Review of Lindsay Buroker’s “Republic”

Amazon (Kindle Edition)/GoodReads

Reviewed by Paula Tupper

  • File Size: 1895 KB
  • Print Length: 619 pages
  • Simultaneous Device Usage: Unlimited
  • Sold by: Amazon Digital Services, Inc.
  • Language: English



It had been years since I read dystopian fiction.  There was a period in my distant past when I was obsessed with it.  Post Apocalyptic civilizations fascinated my youthful cynicism and I gorged on 1984, A Canticle for Leibowitz,  Alas Babylon, everything by Heinlein and Philip K. Dick.  This phase lasted on and off through the original Star Trek years, Bladerunner, and Firefly, until I eventually drifted off to noir detectives and steamy bodice rippers. (Hey, I’m a Renaissance gal…I read Richard Feynman, Louis L’Amour and Michael Shaara, too.  And soup cans and cereal boxes.  But I digress.)

Anyway, after years away from ruined monuments, lost technology, and unreadable runes, I stumbled on a series of books set in a steampunk-ish  sort of a world, where the current civilization is caught somewhere between magic and technology, where an ancient people have left dangerous artifacts that keep surfacing to be abused by power hungry organizations looking to overthrow the empire.  The emperor is, of course, young and untried.  The only thing between him and those lusting for his throne is a band of misfit outlaws, led by a neatfreak female enforcer, assisted by a stoic assassin, a young streetpunk learning the ancient magic sciences, a foppish paid escort, a scarred and silent foreigner, and an alcoholic professor.  Lyndsay Buroker’s series, The Emperor’s Edge, caught me wholly in its web. I found myself devouring all seven of her books, plus the novellas and short stories, and waiting for the spinoffs.  When she announced there would be an eighth volume, I was delighted.

Unfortunately, Republic left a lot to be desired.  Although the previous books were definitely part of a series, a reader could enjoy them as stand alone adventures and still get a good understanding of the distinct personalities of the characters.  In Republic, Buroker has given us short shrift, as if she felt that by now she could skip the buildup of character and just launch into the action. This leaves the book feeling flat and the reader less invested in the plights of Sespian, and the rest of the band.  This is a real detriment, since we are expected to suffer the pangs of young love, yet are so distant from the characters that we feel little more than mild interest and very little empathy as they slowly (and I do mean slowly) move towards being a couple.  All of the storylines feature some kind of challenge to love… will one survive poison, will another overcome selfdoubt, will a third resolve the conflict of career and relationship, will the fourth conquer infertility?  Will the secondary characters ever find a date?  It could have all been an interesting dissection of love and individuality, but instead it is all rather silly.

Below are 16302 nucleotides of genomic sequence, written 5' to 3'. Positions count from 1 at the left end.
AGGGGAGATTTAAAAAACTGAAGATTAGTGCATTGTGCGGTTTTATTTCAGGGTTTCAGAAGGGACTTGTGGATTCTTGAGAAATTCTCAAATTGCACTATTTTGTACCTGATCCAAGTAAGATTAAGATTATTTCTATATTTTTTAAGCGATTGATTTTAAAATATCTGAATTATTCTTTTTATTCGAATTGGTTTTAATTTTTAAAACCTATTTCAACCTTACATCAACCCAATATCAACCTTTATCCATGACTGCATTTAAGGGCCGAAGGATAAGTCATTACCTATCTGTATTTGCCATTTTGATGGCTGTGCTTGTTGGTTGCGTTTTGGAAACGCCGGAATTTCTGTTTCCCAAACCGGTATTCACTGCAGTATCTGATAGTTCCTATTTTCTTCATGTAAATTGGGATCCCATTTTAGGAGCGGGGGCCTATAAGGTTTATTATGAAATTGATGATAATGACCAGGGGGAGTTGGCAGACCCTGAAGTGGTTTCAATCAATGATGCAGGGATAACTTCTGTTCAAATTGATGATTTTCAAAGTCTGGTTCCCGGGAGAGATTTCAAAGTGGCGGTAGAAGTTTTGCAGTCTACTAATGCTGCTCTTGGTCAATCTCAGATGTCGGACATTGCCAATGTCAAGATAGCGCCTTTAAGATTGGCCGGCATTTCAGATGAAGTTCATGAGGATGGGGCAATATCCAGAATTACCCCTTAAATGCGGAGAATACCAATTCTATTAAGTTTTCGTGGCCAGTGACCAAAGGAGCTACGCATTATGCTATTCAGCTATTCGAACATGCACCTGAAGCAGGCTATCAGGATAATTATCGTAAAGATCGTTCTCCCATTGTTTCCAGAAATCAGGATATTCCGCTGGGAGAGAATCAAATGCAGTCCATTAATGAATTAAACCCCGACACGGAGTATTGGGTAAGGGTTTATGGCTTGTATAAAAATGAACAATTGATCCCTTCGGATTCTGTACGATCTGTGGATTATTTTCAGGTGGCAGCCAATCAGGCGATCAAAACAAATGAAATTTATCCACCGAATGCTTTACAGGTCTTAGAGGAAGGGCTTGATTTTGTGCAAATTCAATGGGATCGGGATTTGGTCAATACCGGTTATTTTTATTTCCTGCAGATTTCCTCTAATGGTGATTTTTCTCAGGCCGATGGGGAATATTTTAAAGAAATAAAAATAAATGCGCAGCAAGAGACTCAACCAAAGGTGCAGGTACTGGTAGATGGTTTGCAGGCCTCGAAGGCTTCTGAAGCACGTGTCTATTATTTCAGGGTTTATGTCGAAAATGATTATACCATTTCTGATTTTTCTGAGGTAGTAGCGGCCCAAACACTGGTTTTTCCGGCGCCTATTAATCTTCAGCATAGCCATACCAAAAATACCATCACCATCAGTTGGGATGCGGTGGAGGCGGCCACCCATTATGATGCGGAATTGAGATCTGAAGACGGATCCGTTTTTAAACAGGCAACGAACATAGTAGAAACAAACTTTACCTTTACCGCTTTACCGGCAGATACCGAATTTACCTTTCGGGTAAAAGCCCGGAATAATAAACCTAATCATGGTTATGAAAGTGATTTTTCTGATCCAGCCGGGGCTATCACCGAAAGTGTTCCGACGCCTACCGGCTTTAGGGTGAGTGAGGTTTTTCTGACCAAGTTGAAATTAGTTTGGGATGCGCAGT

The villain in the book is a maneating invasive plant, threatening to take over the city and looking to kill the president.  A secret religious sect is trying to use the plant to frighten the populace and take over the government.  The president’s teenage daughter is the foremost expert on plant biology. All in all, it just seems to be one dizzy hamster cage.

I was seriously disappointed.  I enjoyed the earlier Edge books so much that I could see them as a series developed by Joss Whedon… something like a Firefly on terra firma rather than travelling space.  There was enough witty dialog to carry you along, and the people rose off the pages in three dimensions.  I could not wait to read what was going to happen next to Amaranthe and Sicarius.  This time, I felt like they had all run out of steam.  All I can say to you, fellow reader, is go back and read the first seven books of The Emperor’s Edge.  Then, if you really miss the characters, and really need a quick refresher, by all means pick up Republic, but do so with lower expectations, and hope that the next go around recaptures some of the missing fire.

In accordance with FTC guidelines for bloggers and endorsements, I would like to clarify that the books reviewed by me are either purchased/borrowed by me, or provided by the publisher/author free of charge. I am neither compensated for my reviews nor are my opinions influenced in any way by the avenues in which I obtain my materials.


2 Comments Add yours

  1. Jasmine says:

    You make me want to read the whole series, up to the point of the book. Sounds a bit like it has some “Little Shop of Horrors” tendencies, with the man-eating plant and all. And it is always a disappointment when you fall in love with a series of books, only to have the next book of the series fall flat.

    Liked by 1 person

  2. ptuplaw says:

    The earlier books are smart, funny, exciting, and compelling. The world of The Emperor’s Edge is a good one in which to lose yourself for a few hours, especially if you need a little escapism from today. I really do recommend them, just not this last. And it is not THAT bad, unless you compare it to the better work she did before it.


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